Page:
AstraZeneca’s European problem, Stripe’s mega valuation, living clothing

The Covid-19 vaccine rollout was meant to be “Europe’s moment.”
The Covid-19 vaccine rollout was meant to be “Europe’s moment.”

Good morning, Quartz readers!

Here’s what you need to know

Experts discuss the AstraZeneca vaccine. The European Medicines Agency and the World Health Organization are each meeting today after more than a dozen EU countries suspended their rollouts—there’s no evidence the shot is unsafe.

Chinese regulators are turning up the heat on tech giants. Tencent’s value fell by $60 billion, while Alibaba has reportedly been asked to sell stakes in Weibo and the South China Morning Post.

Facebook and News Corp struck a deal in Australia. The new licensing agreement is in place a month after the platform blacked out news links for local users.

The UK announces its post-Brexit foreign policy agenda. It will shift its focus to the Indo-Pacific region, which includes India, Japan, and Australia.

A new Ebola outbreak is likely to have been started by a previous survivor. The new cases in Guinea—18 infections, four deaths so far—show why we can’t get complacent about Covid-19 immunity.

Tinder is introducing in-app background checks. US-based users will be able to see publicly available information about prospective dates.

What to watch for

This year’s South by Southwest festival—which opens online today and runs until March 20—will reveal how much brands have learned about hosting high-touch virtual events a year into the pandemic. Normally, companies invest in putting on rich, interactive events, like HBO’s elaborate reconstruction of the Game of Thrones universe at the 2019 festival. Now, with a full year to prepare for an all-remote event, organizers and marketers are unveiling their best ideas for engaging digital audiences.

👀 Virtual reality studio VRrOOm recreated iconic festival landmarks, which attendees can explore with VR headsets or laptops.

🧀 Wisconsin Cheese is mailing a literal ton of cheese to thousands of attendees for a live tasting with comedian Nick Offerman.

🎭 HBO built an interactive game that responds to users’ facial expressions and voice commands to find matching clips from its catalog of shows and movies.

Charting the most valuable payments companies

Stripe’s valuation has more than doubled from a year ago to $95 billion, putting the fintech firm into the upper echelons of the world’s most valuable payment companies.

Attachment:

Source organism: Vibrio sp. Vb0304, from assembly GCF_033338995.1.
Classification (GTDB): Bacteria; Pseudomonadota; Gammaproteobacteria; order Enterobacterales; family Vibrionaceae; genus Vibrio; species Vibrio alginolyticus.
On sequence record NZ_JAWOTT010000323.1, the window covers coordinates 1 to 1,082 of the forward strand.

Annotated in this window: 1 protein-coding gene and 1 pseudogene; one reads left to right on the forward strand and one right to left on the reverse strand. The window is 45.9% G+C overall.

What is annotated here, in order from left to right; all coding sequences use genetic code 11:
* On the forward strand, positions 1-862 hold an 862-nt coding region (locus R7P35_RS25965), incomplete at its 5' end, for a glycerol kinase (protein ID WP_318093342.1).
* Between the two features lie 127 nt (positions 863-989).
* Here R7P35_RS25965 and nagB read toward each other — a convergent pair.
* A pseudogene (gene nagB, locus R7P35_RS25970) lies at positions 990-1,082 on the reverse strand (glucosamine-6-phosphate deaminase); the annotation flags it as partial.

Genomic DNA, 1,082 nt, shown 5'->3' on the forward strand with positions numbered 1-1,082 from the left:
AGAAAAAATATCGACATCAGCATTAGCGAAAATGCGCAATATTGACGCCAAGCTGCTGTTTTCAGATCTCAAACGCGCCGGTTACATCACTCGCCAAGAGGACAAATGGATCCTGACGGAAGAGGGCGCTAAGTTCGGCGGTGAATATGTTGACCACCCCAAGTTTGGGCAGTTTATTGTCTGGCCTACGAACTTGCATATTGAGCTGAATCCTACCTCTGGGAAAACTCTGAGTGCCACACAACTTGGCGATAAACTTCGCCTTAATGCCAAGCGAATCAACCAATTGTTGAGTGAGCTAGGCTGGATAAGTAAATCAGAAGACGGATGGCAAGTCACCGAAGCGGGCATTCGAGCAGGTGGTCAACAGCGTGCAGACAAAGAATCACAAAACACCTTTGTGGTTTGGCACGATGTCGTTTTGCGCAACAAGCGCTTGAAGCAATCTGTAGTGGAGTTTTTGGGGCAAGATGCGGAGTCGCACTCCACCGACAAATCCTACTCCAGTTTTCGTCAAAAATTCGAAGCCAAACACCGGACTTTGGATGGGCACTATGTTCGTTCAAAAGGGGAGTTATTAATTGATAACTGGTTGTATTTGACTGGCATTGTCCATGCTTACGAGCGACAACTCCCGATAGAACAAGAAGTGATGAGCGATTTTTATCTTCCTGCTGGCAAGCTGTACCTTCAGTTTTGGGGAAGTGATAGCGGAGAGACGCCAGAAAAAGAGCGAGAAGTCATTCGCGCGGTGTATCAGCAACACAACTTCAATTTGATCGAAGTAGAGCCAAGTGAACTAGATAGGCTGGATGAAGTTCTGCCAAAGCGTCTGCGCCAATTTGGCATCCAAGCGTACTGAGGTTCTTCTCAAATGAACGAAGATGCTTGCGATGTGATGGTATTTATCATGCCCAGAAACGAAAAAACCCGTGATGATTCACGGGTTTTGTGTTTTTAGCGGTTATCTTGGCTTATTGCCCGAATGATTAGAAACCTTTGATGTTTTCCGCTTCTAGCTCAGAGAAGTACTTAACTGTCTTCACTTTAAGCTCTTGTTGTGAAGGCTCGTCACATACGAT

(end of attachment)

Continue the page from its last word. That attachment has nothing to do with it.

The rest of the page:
A table showing the valuation and age of financial companies. Visa is 63 and has a valuation fo $480 billion. PayPal is 23 and is valued at $293 billion. Ant is 17 and has a reported target valuation in an IPO of $200 billion. Square is 12 and is worth $110 billion. Stripe is 11 and worth $95 billion. Adyen is 15 and worth $71 billion.

The payments company made its name by targeting developers and making it easier for companies to get paid over the internet. But as John Detrixhe writes, Stripe’s loftier goal is “to increase the GDP of the internet” and build the “economic infrastructure” of the online world.

How Nike raises the dead

Over the years, Nike has become adept at managing its distribution to maintain a balance between being the world’s biggest footwear company, and an ultra-exclusive designer. In 2021, you can see the playbook happening in real-time with the Nike Dunk.

Here’s how Nike brings a franchise back to the forefront:

  1. Put more on the market to rouse appetites for a revival.
  2. Consider the precise audience and how to reach them. (For Dunks, that means tying the shoe back to its roots in skateboarding and basketball.)
  3. Develop collaborations. (See: Ben & Jerry’s Dunks, Grateful Dead Dunks, and Travis Scott Dunks.)
  4. Use feedback and data to adjust your strategy. (Even Nike doesn’t always get this right: A few years ago, the company put too many Jordans on the market.)

Has it worked for the Dunk? Nike doesn’t reveal its sales by model, and it’s difficult to track demand for a shoe that’s deliberately sold in limited quantities. But the secondary market suggests demand soared in 2020.

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📽 The pandemic has prompted the most diverse Oscar nominations ever

Surprising discoveries

French people bought a lot of Italian cheese during lockdown. Mozzarella sales grew 21% in 2020.

These algae-covered clothes help reduce carbon emissions. Just keep your spritzer bottle handy.

Yo-Yo Ma serenaded a vaccination site. To celebrate getting his second shot, the cellist treated other patients to an impromptu concert.

A 2,000-year-old mosaic was being used as a coffee table. It’s finally on display in an Italian museum.

Chinese movie theaters are testing surge pricing. With the success of Detective Chinatown 3, the practice could be here to stay.

Our best wishes for a productive day. Please send any news, comments, hidden ancient art, and impromptu shows to Get the most out of Quartz by downloading our iOS app and becoming a member. Today’s Daily Brief was brought to you by Hasit Shah, Mary Hui, Tripti Lahiri, Kira Bindrim, Liz Webber, and Jordan Lebeau.